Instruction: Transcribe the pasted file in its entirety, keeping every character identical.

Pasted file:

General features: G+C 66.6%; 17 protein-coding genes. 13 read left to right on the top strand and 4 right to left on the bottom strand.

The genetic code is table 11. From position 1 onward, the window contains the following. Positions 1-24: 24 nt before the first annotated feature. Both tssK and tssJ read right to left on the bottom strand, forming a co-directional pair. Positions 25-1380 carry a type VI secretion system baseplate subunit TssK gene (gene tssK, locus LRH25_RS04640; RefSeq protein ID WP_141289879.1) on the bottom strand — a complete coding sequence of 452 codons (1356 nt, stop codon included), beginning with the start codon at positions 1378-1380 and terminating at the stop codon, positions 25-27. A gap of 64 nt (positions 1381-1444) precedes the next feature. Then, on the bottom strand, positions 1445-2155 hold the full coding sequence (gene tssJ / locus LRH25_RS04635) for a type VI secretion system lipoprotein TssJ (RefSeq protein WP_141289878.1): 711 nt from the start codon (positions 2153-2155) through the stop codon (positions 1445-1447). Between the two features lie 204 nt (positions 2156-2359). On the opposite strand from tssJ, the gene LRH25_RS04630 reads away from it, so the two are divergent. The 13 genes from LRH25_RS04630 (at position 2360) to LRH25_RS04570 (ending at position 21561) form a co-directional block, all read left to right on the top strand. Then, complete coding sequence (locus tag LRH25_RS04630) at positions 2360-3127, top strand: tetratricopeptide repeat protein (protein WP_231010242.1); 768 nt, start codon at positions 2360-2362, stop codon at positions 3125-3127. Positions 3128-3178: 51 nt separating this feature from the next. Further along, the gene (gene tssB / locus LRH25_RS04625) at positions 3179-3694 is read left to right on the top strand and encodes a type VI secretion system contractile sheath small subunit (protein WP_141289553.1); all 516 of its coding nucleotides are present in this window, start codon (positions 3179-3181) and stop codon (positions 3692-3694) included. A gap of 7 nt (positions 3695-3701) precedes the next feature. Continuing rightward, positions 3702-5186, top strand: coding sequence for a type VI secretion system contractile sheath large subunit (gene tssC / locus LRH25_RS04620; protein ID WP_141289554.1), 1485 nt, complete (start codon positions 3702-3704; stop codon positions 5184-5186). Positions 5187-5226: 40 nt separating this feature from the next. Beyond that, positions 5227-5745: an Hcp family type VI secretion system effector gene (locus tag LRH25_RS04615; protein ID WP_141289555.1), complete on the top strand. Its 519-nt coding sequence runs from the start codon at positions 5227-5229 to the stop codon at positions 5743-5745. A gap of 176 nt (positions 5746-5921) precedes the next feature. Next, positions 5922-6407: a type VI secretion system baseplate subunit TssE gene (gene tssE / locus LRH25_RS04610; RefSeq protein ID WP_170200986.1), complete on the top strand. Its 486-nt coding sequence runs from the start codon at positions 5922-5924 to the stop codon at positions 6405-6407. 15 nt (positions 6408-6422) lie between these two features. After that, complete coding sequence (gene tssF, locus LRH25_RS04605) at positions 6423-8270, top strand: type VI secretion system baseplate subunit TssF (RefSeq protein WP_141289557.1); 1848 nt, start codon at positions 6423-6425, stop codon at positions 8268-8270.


General features: G+C 66.6%; 17 protein-coding genes. 13 read left to right on the top strand and 4 right to left on the bottom strand.

The genetic code is table 11. From position 1 onward, the window contains the following. Positions 1-24: 24 nt before the first annotated feature. Both tssK and tssJ read right to left on the bottom strand, forming a co-directional pair. Positions 25-1380 carry a type VI secretion system baseplate subunit TssK gene (gene tssK, locus LRH25_RS04640; RefSeq protein ID WP_141289879.1) on the bottom strand — a complete coding sequence of 452 codons (1356 nt, stop codon included), beginning with the start codon at positions 1378-1380 and terminating at the stop codon, positions 25-27. A gap of 64 nt (positions 1381-1444) precedes the next feature. Then, on the bottom strand, positions 1445-2155 hold the full coding sequence (gene tssJ / locus LRH25_RS04635) for a type VI secretion system lipoprotein TssJ (RefSeq protein WP_141289878.1): 711 nt from the start codon (positions 2153-2155) through the stop codon (positions 1445-1447). Between the two features lie 204 nt (positions 2156-2359). On the opposite strand from tssJ, the gene LRH25_RS04630 reads away from it, so the two are divergent. The 13 genes from LRH25_RS04630 (at position 2360) to LRH25_RS04570 (ending at position 21561) form a co-directional block, all read left to right on the top strand. Then, complete coding sequence (locus tag LRH25_RS04630) at positions 2360-3127, top strand: tetratricopeptide repeat protein (protein WP_231010242.1); 768 nt, start codon at positions 2360-2362, stop codon at positions 3125-3127. Positions 3128-3178: 51 nt separating this feature from the next. Further along, the gene (gene tssB / locus LRH25_RS04625) at positions 3179-3694 is read left to right on the top strand and encodes a type VI secretion system contractile sheath small subunit (protein WP_141289553.1); all 516 of its coding nucleotides are present in this window, start codon (positions 3179-3181) and stop codon (positions 3692-3694) included. A gap of 7 nt (positions 3695-3701) precedes the next feature. Continuing rightward, positions 3702-5186, top strand: coding sequence for a type VI secretion system contractile sheath large subunit (gene tssC / locus LRH25_RS04620; protein ID WP_141289554.1), 1485 nt, complete (start codon positions 3702-3704; stop codon positions 5184-5186). Positions 5187-5226: 40 nt separating this feature from the next. Beyond that, positions 5227-5745: an Hcp family type VI secretion system effector gene (locus tag LRH25_RS04615; protein ID WP_141289555.1), complete on the top strand. Its 519-nt coding sequence runs from the start codon at positions 5227-5229 to the stop codon at positions 5743-5745. A gap of 176 nt (positions 5746-5921) precedes the next feature. Next, positions 5922-6407: a type VI secretion system baseplate subunit TssE gene (gene tssE / locus LRH25_RS04610; RefSeq protein ID WP_170200986.1), complete on the top strand. Its 486-nt coding sequence runs from the start codon at positions 5922-5924 to the stop codon at positions 6405-6407. 15 nt (positions 6408-6422) lie between these two features. After that, complete coding sequence (gene tssF, locus LRH25_RS04605) at positions 6423-8270, top strand: type VI secretion system baseplate subunit TssF (RefSeq protein WP_141289557.1); 1848 nt, start codon at positions 6423-6425, stop codon at positions 8268-8270.